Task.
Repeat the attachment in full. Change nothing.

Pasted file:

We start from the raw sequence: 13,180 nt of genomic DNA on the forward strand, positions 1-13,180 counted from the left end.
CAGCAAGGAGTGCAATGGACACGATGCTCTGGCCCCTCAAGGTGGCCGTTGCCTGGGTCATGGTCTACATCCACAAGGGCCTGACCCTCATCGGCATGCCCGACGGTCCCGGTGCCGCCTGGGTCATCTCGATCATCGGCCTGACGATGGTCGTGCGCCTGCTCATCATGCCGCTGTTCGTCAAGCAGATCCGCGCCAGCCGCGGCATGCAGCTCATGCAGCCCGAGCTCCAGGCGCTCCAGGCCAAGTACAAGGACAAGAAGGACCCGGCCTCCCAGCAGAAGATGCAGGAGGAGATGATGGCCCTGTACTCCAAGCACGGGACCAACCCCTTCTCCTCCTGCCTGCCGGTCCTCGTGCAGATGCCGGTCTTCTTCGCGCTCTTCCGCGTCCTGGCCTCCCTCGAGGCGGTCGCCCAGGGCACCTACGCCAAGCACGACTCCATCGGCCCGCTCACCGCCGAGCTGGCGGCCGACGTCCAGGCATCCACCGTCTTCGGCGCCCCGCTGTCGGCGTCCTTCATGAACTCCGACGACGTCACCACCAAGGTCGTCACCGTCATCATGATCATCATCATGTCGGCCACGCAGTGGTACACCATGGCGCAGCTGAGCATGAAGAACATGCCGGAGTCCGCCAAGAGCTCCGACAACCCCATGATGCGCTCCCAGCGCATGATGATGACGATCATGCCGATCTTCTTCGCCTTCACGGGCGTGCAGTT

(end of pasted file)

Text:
We start from the raw sequence: 13,180 nt of genomic DNA on the forward strand, positions 1-13,180 counted from the left end.
CAGCAAGGAGTGCAATGGACACGATGCTCTGGCCCCTCAAGGTGGCCGTTGCCTGGGTCATGGTCTACATCCACAAGGGCCTGACCCTCATCGGCATGCCCGACGGTCCCGGTGCCGCCTGGGTCATCTCGATCATCGGCCTGACGATGGTCGTGCGCCTGCTCATCATGCCGCTGTTCGTCAAGCAGATCCGCGCCAGCCGCGGCATGCAGCTCATGCAGCCCGAGCTCCAGGCGCTCCAGGCCAAGTACAAGGACAAGAAGGACCCGGCCTCCCAGCAGAAGATGCAGGAGGAGATGATGGCCCTGTACTCCAAGCACGGGACCAACCCCTTCTCCTCCTGCCTGCCGGTCCTCGTGCAGATGCCGGTCTTCTTCGCGCTCTTCCGCGTCCTGGCCTCCCTCGAGGCGGTCGCCCAGGGCACCTACGCCAAGCACGACTCCATCGGCCCGCTCACCGCCGAGCTGGCGGCCGACGTCCAGGCATCCACCGTCTTCGGCGCCCCGCTGTCGGCGTCCTTCATGAACTCCGACGACGTCACCACCAAGGTCGTCACCGTCATCATGATCATCATCATGTCGGCCACGCAGTGGTACACCATGGCGCAGCTGAGCATGAAGAACATGCCGGAGTCCGCCAAGAGCTCCGACAACCCCATGATGCGCTCCCAGCGCATGATGATGACGATCATGCCGATCTTCTTCGCCTTCACGGGCGTGCAGTT